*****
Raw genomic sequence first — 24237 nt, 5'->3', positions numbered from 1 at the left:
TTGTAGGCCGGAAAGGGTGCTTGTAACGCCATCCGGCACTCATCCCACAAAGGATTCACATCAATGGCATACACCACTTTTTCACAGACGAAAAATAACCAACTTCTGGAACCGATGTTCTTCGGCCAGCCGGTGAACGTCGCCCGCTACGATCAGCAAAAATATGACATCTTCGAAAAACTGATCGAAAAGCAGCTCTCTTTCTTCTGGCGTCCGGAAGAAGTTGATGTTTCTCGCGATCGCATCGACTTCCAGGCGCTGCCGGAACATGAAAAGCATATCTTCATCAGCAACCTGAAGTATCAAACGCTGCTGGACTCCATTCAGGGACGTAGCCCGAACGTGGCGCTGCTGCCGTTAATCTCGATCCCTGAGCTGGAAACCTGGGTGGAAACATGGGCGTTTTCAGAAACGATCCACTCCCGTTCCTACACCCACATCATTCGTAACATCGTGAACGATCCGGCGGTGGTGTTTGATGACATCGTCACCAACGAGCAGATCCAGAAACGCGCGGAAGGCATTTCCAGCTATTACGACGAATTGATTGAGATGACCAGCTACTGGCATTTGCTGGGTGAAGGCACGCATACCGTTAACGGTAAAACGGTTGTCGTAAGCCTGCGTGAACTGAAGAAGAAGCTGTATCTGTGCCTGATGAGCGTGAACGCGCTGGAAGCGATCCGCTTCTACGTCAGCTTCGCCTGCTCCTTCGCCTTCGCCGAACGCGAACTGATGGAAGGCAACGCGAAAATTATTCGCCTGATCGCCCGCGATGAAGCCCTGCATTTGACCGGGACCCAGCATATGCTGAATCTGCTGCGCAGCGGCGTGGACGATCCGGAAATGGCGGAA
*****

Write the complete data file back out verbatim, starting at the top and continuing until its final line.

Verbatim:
Raw genomic sequence first — 24237 nt, 5'->3', positions numbered from 1 at the left:
TTGTAGGCCGGAAAGGGTGCTTGTAACGCCATCCGGCACTCATCCCACAAAGGATTCACATCAATGGCATACACCACTTTTTCACAGACGAAAAATAACCAACTTCTGGAACCGATGTTCTTCGGCCAGCCGGTGAACGTCGCCCGCTACGATCAGCAAAAATATGACATCTTCGAAAAACTGATCGAAAAGCAGCTCTCTTTCTTCTGGCGTCCGGAAGAAGTTGATGTTTCTCGCGATCGCATCGACTTCCAGGCGCTGCCGGAACATGAAAAGCATATCTTCATCAGCAACCTGAAGTATCAAACGCTGCTGGACTCCATTCAGGGACGTAGCCCGAACGTGGCGCTGCTGCCGTTAATCTCGATCCCTGAGCTGGAAACCTGGGTGGAAACATGGGCGTTTTCAGAAACGATCCACTCCCGTTCCTACACCCACATCATTCGTAACATCGTGAACGATCCGGCGGTGGTGTTTGATGACATCGTCACCAACGAGCAGATCCAGAAACGCGCGGAAGGCATTTCCAGCTATTACGACGAATTGATTGAGATGACCAGCTACTGGCATTTGCTGGGTGAAGGCACGCATACCGTTAACGGTAAAACGGTTGTCGTAAGCCTGCGTGAACTGAAGAAGAAGCTGTATCTGTGCCTGATGAGCGTGAACGCGCTGGAAGCGATCCGCTTCTACGTCAGCTTCGCCTGCTCCTTCGCCTTCGCCGAACGCGAACTGATGGAAGGCAACGCGAAAATTATTCGCCTGATCGCCCGCGATGAAGCCCTGCATTTGACCGGGACCCAGCATATGCTGAATCTGCTGCGCAGCGGCGTGGACGATCCGGAAATGGCGGAA